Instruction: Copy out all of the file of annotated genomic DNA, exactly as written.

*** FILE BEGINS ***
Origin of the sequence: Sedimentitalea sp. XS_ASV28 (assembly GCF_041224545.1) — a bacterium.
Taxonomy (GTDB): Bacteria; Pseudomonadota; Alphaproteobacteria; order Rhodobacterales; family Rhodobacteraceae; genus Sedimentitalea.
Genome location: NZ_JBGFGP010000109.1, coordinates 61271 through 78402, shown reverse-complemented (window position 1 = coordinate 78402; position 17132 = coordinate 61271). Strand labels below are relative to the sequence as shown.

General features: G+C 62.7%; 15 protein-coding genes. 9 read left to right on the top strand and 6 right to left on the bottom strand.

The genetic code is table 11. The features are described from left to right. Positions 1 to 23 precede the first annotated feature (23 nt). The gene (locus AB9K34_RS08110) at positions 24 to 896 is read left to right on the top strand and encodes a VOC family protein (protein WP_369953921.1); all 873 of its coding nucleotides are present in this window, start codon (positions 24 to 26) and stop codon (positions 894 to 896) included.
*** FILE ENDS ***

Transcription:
Origin of the sequence: Sedimentitalea sp. XS_ASV28 (assembly GCF_041224545.1) — a bacterium.
Taxonomy (GTDB): Bacteria; Pseudomonadota; Alphaproteobacteria; order Rhodobacterales; family Rhodobacteraceae; genus Sedimentitalea.
Genome location: NZ_JBGFGP010000109.1, coordinates 61271 through 78402, shown reverse-complemented (window position 1 = coordinate 78402; position 17132 = coordinate 61271). Strand labels below are relative to the sequence as shown.

General features: G+C 62.7%; 15 protein-coding genes. 9 read left to right on the top strand and 6 right to left on the bottom strand.

The genetic code is table 11. The features are described from left to right. Positions 1 to 23 precede the first annotated feature (23 nt). The gene (locus AB9K34_RS08110) at positions 24 to 896 is read left to right on the top strand and encodes a VOC family protein (protein WP_369953921.1); all 873 of its coding nucleotides are present in this window, start codon (positions 24 to 26) and stop codon (positions 894 to 896) included.